Intended further developments

A lot has been achieved in PASSOS but new challenges and questions have arisen. The project is terminated end of 2016; still, further developments keep being of high interest regarding the following areas:

  • The radiation exposure of the heart has decreased in radiation therapy of breast cancer over the last years and thereby the risk of radiation induced cardiovascular diseases. The PASSOS heart study didn’t have enough observation time to provide significant evidence of the radiation risk and is thus going to be extended.
  • Radiation techniques as well as concepts regarding the target volume have been refined during the term of the project. On the one hand, radiotherapy under deep inspiration has the potential to reduce the heart dose significantly. On the other hand, current studies show a reduction of recurrences when applying additional radiation to regional lymph nodes, which however means an additional radiation exposure to the surrounding organs. It is therefore necessary to extend the software by modern techniques, such as VMAT for example, or new fractionation schemes.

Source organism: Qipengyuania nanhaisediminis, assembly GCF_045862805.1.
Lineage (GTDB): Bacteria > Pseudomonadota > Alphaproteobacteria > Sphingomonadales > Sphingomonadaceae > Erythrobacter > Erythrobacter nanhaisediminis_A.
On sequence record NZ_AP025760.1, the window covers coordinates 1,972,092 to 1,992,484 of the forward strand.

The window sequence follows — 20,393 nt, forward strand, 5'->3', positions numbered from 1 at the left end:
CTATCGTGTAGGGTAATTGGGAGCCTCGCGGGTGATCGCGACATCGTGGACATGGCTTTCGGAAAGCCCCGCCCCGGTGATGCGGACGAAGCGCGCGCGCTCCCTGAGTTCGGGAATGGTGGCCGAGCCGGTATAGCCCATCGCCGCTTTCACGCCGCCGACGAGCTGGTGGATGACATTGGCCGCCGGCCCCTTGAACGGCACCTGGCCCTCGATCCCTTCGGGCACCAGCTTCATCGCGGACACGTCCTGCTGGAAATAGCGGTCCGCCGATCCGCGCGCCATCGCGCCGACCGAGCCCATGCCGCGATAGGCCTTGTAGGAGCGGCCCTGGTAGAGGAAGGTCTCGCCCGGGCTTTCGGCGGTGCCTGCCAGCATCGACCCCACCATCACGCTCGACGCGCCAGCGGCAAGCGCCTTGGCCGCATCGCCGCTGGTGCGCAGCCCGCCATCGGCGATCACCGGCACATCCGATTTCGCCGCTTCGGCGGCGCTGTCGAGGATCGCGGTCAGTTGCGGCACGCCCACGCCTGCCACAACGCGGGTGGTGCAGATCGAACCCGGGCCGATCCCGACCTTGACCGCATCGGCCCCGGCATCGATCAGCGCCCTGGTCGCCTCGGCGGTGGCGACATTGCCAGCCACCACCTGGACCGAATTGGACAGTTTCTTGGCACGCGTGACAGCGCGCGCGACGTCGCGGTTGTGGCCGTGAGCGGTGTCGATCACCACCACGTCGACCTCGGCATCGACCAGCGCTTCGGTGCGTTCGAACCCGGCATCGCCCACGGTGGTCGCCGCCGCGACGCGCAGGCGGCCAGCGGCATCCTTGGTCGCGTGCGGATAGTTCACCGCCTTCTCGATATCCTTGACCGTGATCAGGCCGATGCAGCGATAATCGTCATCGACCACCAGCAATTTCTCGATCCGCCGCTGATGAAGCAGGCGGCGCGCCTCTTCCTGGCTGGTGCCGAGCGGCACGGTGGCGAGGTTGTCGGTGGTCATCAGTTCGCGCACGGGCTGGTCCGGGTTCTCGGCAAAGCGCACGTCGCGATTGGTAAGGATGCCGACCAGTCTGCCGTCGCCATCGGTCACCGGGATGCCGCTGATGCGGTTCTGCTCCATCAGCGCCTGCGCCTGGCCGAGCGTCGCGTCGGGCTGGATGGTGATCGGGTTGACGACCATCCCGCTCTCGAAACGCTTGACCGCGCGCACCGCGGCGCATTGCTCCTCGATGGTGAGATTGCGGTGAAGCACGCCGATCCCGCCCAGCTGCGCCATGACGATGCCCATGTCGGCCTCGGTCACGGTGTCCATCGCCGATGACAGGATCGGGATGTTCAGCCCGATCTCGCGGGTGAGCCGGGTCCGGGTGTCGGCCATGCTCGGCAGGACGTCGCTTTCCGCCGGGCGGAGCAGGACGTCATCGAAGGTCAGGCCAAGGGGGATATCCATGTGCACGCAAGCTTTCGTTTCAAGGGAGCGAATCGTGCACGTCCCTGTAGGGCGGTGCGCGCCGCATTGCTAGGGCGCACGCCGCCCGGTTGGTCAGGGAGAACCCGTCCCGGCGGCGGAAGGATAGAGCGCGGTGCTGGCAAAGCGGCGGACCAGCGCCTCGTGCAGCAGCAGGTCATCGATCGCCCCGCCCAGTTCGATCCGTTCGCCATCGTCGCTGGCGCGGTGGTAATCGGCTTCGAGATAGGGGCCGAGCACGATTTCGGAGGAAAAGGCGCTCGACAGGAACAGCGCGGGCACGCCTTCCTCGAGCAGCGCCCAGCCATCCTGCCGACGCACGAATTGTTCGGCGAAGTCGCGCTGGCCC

• The personalization can be further advanced: First, risk models can be extended by personal risk factors since new studies provide additional information and by improving the connection to studies on the baseline risk. Second, the spectrum of possible radiation techniques has been broadened, so that a patient-specific prediction of the dose with regards to the various techniques is more important than ever.
  • Relative to the dose, the risk of second primary tumors after radiation therapy is lower than the radiation risk in cohorts of occupationally exposed people or in the survivors of the nuclear bombs of Hiroshima and Nagasaki. Modern studies on second primary tumors after radiation therapy provide information on the dose-response-relationship down to few gray. The discrepancy in the risk is not yet understood and probably cannot be attributed to cell sterilization at high doses only. The high dose area is restricted to a limited area close to the target volume for modern radiation techniques, so that risk assessments for the medium dose range are of utmost importance for the health risk. Mechanistic analyses can yield insights into these questions and can improve the risk assessments for organs with high dose gradients.

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